On the flip side the EuroISPA’s call for policy action to ensure that “illegal” content on the Internet is properly policed within the framework of due process (courts etc.) is all well and good, although the historic problem has always been that the courts simply cannot keep up with the amount of content being generated by billions of people.

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By Mark Jackson
Mark is a professional technology writer, IT consultant and computer engineer from Dorset (England), he also founded ISPreview in 1999 and enjoys analysing the latest telecoms and broadband developments. Find me on Twitter, , Facebook and Linkedin.
Leave a Comment
11 Responses
  1. Mike says:

    And they wonder why we want to leave…

    1. Dude Lebowski says:

      Yes they (still) do. And this is hardly a good reason – if anything, the UK government is much worse at “internet management” with their wanton censorship, surveillance and site blocking all in the name of fighting terror and saving the innocence of children. But you just go ahead and enjoy that confirmation bias, if it makes you happy. My guess is, it doesn’t.

    2. Mike says:

      It’s a great reason because even if the UK government censors the internet more, we have the ability to vote them out, with the EU it’s a one way ticket to hell.

  2. Peter says:

    As @mike says.
    If we do not like our government and its policies we can vote them out.
    Can @Dude please explain how the UK might “vote out” the EU commission who can change UK law by merely issuing a directive to which the UK ‘HAS’ to comply.

    This is exactly the sort of thing that led to the leave vote.

    Mind you this is nothing the EU’s digital commissioners once said he wanted us all to log on to all comment type sites using our government issued ID and post under our real names by compulsion -all attached to that ID.
    Should go down well!

    1. James says:

      It’s very simple – we engage in lawmaking within the EU and make change. Like we did just fine for the last few decades. The EU has been a great moderating influence on successive governments who want to pursue radical (read: idiotic) paths with regard to the government.

      _All_ the UK governments have wanted more power, censorship and control over the internet. Tories and Labour alike both desperately argued for more invasive laws and we have laws today that violate globally-accepted standards for human rights to privacy (which are being fought in the EU courts, quite rightly).

      The Investigatory Powers Act, RIPA and the increasingly dated CMA are all fine examples of shockingly broad and over-reaching legislation, the IPA and RIPA having caused significant damage to the UK technology industry. IPA in particular makes it impossible to trust UK-built security equipment, ISPs, or software services, since equipment vendors and service operators can now be compelled to comply with practically any request from the Home Office so long as a judge signs it off (and to date, tens of thousands of requests under DRIPA/IPA are approved, none rejected).

      The Tories pushed that through and Labour voted in favour. The Lib Dems, when they were briefly in power, opposed movement towards more internet censorship and government over-reach in this sector. Lib Dem and some independent peers in the House of Lords attempted to block the IPA but failed to do so in the end.

      Practically, who are Leave voters going to vote for to stop this sort of lawmaking? They’d have seen much more moderate, sensible and balanced legislation which protected the right to free speech by remaining in the EU. On a technical level, reading this, the guidance is targeted at platform operators, not network operators – the EU does not want to intrude on the neutrality of carriers, and so avoids many of the perils of over-broad censorship. This is a good thing. It also acknowledges that local government and rules around content should prevail, also a good thing. Overall it’s quite balanced, I’d say.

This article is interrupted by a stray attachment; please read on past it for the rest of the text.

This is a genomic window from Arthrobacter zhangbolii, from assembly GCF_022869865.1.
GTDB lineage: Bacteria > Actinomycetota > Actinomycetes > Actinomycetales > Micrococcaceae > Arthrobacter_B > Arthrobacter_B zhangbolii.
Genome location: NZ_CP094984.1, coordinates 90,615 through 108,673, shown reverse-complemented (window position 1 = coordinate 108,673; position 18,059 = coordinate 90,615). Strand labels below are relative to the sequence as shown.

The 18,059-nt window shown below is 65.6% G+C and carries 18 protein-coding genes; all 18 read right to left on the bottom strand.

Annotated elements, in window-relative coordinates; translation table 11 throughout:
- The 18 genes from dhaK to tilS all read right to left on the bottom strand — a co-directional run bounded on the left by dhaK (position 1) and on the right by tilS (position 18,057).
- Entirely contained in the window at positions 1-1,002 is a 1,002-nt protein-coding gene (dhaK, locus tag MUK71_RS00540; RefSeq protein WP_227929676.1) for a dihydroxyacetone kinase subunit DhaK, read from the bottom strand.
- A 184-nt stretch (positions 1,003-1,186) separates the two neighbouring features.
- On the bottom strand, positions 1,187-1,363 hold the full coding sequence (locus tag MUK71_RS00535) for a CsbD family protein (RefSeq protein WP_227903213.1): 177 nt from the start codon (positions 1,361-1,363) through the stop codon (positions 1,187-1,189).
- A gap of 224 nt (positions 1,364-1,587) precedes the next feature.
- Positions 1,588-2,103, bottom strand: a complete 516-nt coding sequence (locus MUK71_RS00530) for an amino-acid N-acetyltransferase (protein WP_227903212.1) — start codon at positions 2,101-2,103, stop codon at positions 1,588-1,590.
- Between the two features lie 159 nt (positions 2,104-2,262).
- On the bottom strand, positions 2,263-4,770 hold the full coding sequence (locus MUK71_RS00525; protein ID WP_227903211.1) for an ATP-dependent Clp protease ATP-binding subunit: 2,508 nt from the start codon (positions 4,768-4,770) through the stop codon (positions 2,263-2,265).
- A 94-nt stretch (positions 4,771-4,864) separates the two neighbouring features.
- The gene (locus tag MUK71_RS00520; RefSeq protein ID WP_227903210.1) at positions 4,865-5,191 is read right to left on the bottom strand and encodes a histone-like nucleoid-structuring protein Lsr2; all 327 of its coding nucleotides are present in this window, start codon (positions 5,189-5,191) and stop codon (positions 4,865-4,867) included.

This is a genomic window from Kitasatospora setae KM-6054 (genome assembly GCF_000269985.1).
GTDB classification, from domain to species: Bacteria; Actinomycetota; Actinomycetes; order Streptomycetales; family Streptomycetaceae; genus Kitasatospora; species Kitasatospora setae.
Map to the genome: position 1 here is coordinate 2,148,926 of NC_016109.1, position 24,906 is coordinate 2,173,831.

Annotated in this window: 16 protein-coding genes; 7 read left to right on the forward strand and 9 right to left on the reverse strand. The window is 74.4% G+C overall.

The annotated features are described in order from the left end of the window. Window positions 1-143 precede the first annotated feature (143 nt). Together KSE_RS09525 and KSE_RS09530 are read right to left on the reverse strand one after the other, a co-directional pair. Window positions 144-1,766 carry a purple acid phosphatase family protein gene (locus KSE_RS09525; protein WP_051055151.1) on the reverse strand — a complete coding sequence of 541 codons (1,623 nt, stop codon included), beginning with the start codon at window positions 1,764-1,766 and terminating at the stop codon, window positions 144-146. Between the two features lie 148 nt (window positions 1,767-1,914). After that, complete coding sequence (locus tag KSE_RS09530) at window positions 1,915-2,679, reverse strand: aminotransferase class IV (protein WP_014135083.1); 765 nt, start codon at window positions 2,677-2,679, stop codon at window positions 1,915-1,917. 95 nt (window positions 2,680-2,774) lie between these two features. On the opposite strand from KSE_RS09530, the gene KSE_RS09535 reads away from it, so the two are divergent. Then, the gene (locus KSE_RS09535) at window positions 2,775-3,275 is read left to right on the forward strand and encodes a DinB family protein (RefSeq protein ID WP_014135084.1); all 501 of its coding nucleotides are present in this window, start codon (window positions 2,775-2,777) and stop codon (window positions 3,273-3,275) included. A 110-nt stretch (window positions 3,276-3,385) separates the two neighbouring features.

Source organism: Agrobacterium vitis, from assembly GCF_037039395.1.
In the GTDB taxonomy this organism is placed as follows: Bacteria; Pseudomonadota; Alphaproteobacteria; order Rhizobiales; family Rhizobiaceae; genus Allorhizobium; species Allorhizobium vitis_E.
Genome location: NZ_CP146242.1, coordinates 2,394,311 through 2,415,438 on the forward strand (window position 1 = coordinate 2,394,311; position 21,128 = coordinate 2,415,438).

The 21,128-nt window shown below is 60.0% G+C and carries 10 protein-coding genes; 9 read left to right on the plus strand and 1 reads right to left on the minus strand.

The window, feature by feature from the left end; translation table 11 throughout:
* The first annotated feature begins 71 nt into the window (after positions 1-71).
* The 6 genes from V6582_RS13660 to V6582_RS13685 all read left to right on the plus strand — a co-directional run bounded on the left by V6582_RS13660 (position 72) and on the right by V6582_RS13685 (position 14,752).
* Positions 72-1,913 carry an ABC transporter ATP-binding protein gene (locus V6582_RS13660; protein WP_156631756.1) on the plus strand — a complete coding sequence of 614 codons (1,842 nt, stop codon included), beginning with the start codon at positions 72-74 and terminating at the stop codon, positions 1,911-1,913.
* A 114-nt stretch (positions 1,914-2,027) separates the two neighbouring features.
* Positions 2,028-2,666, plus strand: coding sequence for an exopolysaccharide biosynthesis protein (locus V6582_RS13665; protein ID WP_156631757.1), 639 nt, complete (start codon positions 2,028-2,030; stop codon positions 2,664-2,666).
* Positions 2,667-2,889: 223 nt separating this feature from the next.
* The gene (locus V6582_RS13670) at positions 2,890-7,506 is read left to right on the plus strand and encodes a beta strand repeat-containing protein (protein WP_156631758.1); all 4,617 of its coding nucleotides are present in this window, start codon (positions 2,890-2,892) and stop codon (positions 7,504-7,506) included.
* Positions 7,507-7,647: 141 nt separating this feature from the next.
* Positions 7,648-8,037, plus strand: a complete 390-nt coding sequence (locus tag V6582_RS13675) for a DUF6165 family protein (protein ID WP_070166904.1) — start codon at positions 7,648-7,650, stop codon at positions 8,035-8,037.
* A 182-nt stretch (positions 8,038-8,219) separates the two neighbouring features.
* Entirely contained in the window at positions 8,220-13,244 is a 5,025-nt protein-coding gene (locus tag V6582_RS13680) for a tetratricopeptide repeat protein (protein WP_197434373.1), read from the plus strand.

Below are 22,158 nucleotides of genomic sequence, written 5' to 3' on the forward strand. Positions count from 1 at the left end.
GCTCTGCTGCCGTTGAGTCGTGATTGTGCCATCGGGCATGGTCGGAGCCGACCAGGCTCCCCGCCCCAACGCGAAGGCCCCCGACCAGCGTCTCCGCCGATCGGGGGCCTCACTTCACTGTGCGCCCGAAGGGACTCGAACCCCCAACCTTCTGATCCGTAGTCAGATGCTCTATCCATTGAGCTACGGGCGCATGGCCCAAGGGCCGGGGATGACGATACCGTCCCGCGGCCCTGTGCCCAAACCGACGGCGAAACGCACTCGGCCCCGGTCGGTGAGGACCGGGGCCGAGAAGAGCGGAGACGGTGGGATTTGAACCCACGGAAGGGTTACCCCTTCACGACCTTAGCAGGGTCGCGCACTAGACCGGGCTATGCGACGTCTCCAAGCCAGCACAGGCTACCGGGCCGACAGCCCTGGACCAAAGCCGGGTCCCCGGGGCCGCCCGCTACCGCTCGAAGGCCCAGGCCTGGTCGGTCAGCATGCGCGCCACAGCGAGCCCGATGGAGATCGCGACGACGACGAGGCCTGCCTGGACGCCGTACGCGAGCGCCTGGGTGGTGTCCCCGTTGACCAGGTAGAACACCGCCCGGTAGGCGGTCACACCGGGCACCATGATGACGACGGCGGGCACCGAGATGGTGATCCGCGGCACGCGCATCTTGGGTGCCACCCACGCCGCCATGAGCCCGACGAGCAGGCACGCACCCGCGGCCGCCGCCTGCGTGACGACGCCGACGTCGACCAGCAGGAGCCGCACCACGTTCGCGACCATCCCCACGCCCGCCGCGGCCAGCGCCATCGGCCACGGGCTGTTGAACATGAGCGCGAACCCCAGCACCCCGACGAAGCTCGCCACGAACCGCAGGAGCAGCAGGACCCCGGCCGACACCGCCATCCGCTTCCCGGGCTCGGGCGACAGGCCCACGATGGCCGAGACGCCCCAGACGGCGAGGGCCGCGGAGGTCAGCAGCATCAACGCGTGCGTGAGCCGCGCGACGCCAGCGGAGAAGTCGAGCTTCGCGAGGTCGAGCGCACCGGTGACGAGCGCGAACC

David Davis, Brexit secretary, who opposed some of the legislation passed in the UK (none of which were in response to EU Directives), used EU human rights laws as the argument by which to take the government to court (in the European Court of Justice) over them. The ultimate Leave voter knew that the EU was in favour of personal liberty over absolutist control by government. Leave voters who voted Leave to take back control were bloody idiots, and as a young(ish) person working in telecoms who had been planning to live here all my life, they’re welcome to the mess they’ll be retiring in. I’m off to Sweden.

    2. Mike says:


      You totally dodged his question.

  3. James says:

    You are quite right Mike, I hadn’t answered that because I assumed that everyone knew that we could vote on MEPs who can raise issues with the commission and voting mechanisms (as we have done in the past, and gotten change) and that our government appoints our own member to the commission. Obviously you can’t get rid of other country’s commission members but that’s because at the end of the day the EC and EU are collaborative projects with other countries.

    1. Mike says:

      Why on earth would you want to replace our current government with something less democratic unless you’re a communist?

    2. Peter says:

      The latest “gem” from the EU commission is a draft directive that requires all people capable carrying vehicles which involve some method of non human propulsion MUST be fully insured at all times….even if they only ever stay on private land.

      So that mean your sit-on lawn mower in your garden is going to have to be insured. As will electric assist pedal cycles, golf buggy’s, fork lift trucks, farm tractors, mobility scooters…
      This of course also covers any car anywhere regardless of where it is – which will effectively put an end to the UK’s SORN concept of off road vehicles not needing to be insured, and mean all car collections will all have to be insured even if they never move and never have.

      The EU commission simply cannot help itself can it?
      They really do not know when to stop!

  4. Richard says:

    The biggest problem with all these laws and regulations is the enforcing of them. If the EU is so determined to remove some content from the internet then they should A) show which content is objectional B) provide the personnel to remove it C) ensure that the new internet police force is qualified to determine which content should be removed and D) make sure that there is a process in which the decisions made by the internet police can be reversed